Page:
In footnote five of its D'Ambrosio opinion, the court very slightly qualified its broad holding:
the possibility cannot be ruled out that emotional distress damages may be recoverable on a contract where, for example, 'the breach is of such a kind that serious emotional disturbance was a particularly likely result.' RESTATEMENT (SECOND) OF CONTRACTS [§ 353 (1981)].
431 A.2d at 970 n.5. The court observed that the record in D'Ambrosio fell "far short" of establishing such a breach.
Counts II and VI cannot survive the broad holding of D'Ambrosio, directing accusations of bad-faith dealings to the Insurance Commissioner. Footnote five, which has been all but ignored in subsequent cases,
provides no vehicle for escape. Although the Harrisons' monetary loss far exceeds the loss experienced by plaintiff in D'Ambrosio, the quantum of loss, by itself, does not bring the case within the ambit of footnote five.
For a case to fall within the exception, not only must the subject matter be fundamental, but defendant's conduct must be something close to outrageous.
Nationwide assigned the fire loss to its most experienced fire adjuster and retained an independent fire investigator. That investigation revealed -- and plaintiffs do not dispute -- that the fire was indeed caused by arson, that there was no forcible entry into the home, and that plaintiffs were suffering financial difficulties at the time of the fire. These facts led defendant reasonably to suspect plaintiffs of knowledge of or responsibility for the arson.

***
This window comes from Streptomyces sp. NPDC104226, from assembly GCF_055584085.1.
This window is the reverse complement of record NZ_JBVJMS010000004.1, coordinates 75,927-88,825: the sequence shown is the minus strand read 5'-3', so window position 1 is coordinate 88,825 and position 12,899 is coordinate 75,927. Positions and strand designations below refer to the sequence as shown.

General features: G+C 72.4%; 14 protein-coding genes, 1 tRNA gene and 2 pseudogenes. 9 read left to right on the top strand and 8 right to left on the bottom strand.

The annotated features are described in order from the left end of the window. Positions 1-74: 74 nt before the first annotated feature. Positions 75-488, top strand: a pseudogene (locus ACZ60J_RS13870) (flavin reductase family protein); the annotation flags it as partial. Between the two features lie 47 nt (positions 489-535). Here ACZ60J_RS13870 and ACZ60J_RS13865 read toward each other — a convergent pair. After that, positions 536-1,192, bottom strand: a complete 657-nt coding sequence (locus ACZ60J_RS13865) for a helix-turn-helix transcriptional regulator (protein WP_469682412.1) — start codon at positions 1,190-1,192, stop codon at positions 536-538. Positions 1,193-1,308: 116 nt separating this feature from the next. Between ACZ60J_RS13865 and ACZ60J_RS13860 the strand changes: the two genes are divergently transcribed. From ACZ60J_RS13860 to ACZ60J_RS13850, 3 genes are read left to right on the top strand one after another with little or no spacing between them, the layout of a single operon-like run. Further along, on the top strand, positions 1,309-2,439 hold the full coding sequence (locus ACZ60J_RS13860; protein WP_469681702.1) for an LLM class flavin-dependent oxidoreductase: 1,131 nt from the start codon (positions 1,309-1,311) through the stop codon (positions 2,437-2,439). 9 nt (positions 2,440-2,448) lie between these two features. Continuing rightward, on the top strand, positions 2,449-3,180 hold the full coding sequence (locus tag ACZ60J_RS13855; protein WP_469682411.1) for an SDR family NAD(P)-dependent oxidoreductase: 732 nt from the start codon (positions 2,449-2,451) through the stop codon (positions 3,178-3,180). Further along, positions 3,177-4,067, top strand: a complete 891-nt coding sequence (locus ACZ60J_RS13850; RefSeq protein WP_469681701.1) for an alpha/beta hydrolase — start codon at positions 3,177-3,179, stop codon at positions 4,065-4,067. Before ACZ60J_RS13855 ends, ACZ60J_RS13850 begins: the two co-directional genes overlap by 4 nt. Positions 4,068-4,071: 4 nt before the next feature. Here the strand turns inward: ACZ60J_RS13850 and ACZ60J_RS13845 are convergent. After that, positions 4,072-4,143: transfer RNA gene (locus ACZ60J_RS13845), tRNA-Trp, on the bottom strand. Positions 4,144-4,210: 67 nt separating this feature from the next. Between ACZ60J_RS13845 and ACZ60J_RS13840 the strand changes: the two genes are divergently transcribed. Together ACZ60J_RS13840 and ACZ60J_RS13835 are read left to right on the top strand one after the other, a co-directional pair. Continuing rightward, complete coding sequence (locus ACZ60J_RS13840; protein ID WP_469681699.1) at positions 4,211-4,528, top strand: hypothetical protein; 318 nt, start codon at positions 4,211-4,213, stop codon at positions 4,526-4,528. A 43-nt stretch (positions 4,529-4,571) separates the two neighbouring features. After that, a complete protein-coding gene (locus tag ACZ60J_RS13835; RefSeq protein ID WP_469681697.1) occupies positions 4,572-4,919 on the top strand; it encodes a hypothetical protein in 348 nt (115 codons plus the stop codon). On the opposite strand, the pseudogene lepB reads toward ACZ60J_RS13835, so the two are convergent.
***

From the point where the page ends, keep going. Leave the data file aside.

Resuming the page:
Plaintiffs fault the investigation only by submitting that defendant negligently failed to investigate additional, alternative suspects and that defendant had no absolute evidence that Elliot Harrison was responsible for the fire. "In short," plaintiffs argue, "the record shows that Nationwide just did not adequately investigate the fire." Plaintiffs' Memorandum of Law Contra Defendant's Motion for Summary Judgment, 26. D'Ambrosio makes it clear, however, that mere inadequacy of investigation is not conduct sufficiently outrageous to constitute a breach "particularly likely to cause emotional disturbance."
Therefore, Counts II and VI must be dismissed.
The third count, seeking compensatory and punitive damages based upon alleged libels and slanders relating to the defendant's denial of the claim, must also be rejected. Under the "Unfair Insurance Practices Act," an insurance company is obligated to explain the basis for denial of a claim 40 PA.CON.STAT.ANN § 1171.5 (xiv) (Purdon 1982). The Restatement (Second) of Torts § 592A provides that "one who is required by law to publish defamatory matter is absolutely privileged to publish it." The Pennsylvania Supreme Court has held:
Plaintiff's incendiarism was a relevant, material and (if established, would be a) complete defense to his claim on a fire insurance policy and (2) such an averment when contained in an answer to plaintiff's suit to recover on his fire insurance policies is absolutely privileged and (3) even if made falsely or maliciously and without reasonable and probable cause, is an absolute bar to an action of libel based on such averments.